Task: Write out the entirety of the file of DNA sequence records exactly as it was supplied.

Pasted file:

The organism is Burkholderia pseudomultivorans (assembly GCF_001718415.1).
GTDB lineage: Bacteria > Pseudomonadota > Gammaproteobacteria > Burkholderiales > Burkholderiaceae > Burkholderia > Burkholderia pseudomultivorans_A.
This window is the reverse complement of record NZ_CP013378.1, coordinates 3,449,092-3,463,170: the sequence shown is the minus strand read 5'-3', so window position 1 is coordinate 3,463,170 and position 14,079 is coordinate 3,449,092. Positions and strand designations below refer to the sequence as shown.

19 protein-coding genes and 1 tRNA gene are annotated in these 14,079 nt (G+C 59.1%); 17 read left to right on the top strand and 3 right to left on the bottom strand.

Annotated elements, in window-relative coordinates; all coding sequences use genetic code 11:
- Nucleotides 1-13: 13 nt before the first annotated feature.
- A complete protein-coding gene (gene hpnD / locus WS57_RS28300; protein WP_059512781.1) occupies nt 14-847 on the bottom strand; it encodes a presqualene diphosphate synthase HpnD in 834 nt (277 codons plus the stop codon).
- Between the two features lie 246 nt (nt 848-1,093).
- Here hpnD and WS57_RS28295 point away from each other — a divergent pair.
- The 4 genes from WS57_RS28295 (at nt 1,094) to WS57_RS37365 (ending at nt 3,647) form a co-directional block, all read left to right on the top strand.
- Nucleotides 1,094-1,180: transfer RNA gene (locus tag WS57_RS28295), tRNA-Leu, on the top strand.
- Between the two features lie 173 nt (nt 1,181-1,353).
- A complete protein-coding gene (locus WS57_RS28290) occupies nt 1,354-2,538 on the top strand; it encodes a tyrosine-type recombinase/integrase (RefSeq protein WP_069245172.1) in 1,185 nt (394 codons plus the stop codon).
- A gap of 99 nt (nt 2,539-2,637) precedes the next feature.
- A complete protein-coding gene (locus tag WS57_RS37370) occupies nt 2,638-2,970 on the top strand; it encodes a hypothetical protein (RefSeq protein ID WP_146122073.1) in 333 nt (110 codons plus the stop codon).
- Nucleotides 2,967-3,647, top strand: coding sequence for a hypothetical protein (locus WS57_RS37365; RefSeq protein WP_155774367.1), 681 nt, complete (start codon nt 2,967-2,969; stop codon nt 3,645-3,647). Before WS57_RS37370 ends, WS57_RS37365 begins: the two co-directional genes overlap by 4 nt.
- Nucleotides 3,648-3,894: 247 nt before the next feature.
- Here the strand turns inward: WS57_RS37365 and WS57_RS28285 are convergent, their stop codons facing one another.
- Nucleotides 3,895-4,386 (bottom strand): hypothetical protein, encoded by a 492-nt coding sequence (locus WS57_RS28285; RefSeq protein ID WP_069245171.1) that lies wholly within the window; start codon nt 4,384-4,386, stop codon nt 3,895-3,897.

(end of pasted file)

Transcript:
The organism is Burkholderia pseudomultivorans (assembly GCF_001718415.1).
GTDB lineage: Bacteria > Pseudomonadota > Gammaproteobacteria > Burkholderiales > Burkholderiaceae > Burkholderia > Burkholderia pseudomultivorans_A.
This window is the reverse complement of record NZ_CP013378.1, coordinates 3,449,092-3,463,170: the sequence shown is the minus strand read 5'-3', so window position 1 is coordinate 3,463,170 and position 14,079 is coordinate 3,449,092. Positions and strand designations below refer to the sequence as shown.

19 protein-coding genes and 1 tRNA gene are annotated in these 14,079 nt (G+C 59.1%); 17 read left to right on the top strand and 3 right to left on the bottom strand.

Annotated elements, in window-relative coordinates; all coding sequences use genetic code 11:
- Nucleotides 1-13: 13 nt before the first annotated feature.
- A complete protein-coding gene (gene hpnD / locus WS57_RS28300; protein WP_059512781.1) occupies nt 14-847 on the bottom strand; it encodes a presqualene diphosphate synthase HpnD in 834 nt (277 codons plus the stop codon).
- Between the two features lie 246 nt (nt 848-1,093).
- Here hpnD and WS57_RS28295 point away from each other — a divergent pair.
- The 4 genes from WS57_RS28295 (at nt 1,094) to WS57_RS37365 (ending at nt 3,647) form a co-directional block, all read left to right on the top strand.
- Nucleotides 1,094-1,180: transfer RNA gene (locus tag WS57_RS28295), tRNA-Leu, on the top strand.
- Between the two features lie 173 nt (nt 1,181-1,353).
- A complete protein-coding gene (locus WS57_RS28290) occupies nt 1,354-2,538 on the top strand; it encodes a tyrosine-type recombinase/integrase (RefSeq protein WP_069245172.1) in 1,185 nt (394 codons plus the stop codon).
- A gap of 99 nt (nt 2,539-2,637) precedes the next feature.
- A complete protein-coding gene (locus tag WS57_RS37370) occupies nt 2,638-2,970 on the top strand; it encodes a hypothetical protein (RefSeq protein ID WP_146122073.1) in 333 nt (110 codons plus the stop codon).
- Nucleotides 2,967-3,647, top strand: coding sequence for a hypothetical protein (locus WS57_RS37365; RefSeq protein WP_155774367.1), 681 nt, complete (start codon nt 2,967-2,969; stop codon nt 3,645-3,647). Before WS57_RS37370 ends, WS57_RS37365 begins: the two co-directional genes overlap by 4 nt.
- Nucleotides 3,648-3,894: 247 nt before the next feature.
- Here the strand turns inward: WS57_RS37365 and WS57_RS28285 are convergent, their stop codons facing one another.
- Nucleotides 3,895-4,386 (bottom strand): hypothetical protein, encoded by a 492-nt coding sequence (locus WS57_RS28285; RefSeq protein ID WP_069245171.1) that lies wholly within the window; start codon nt 4,384-4,386, stop codon nt 3,895-3,897.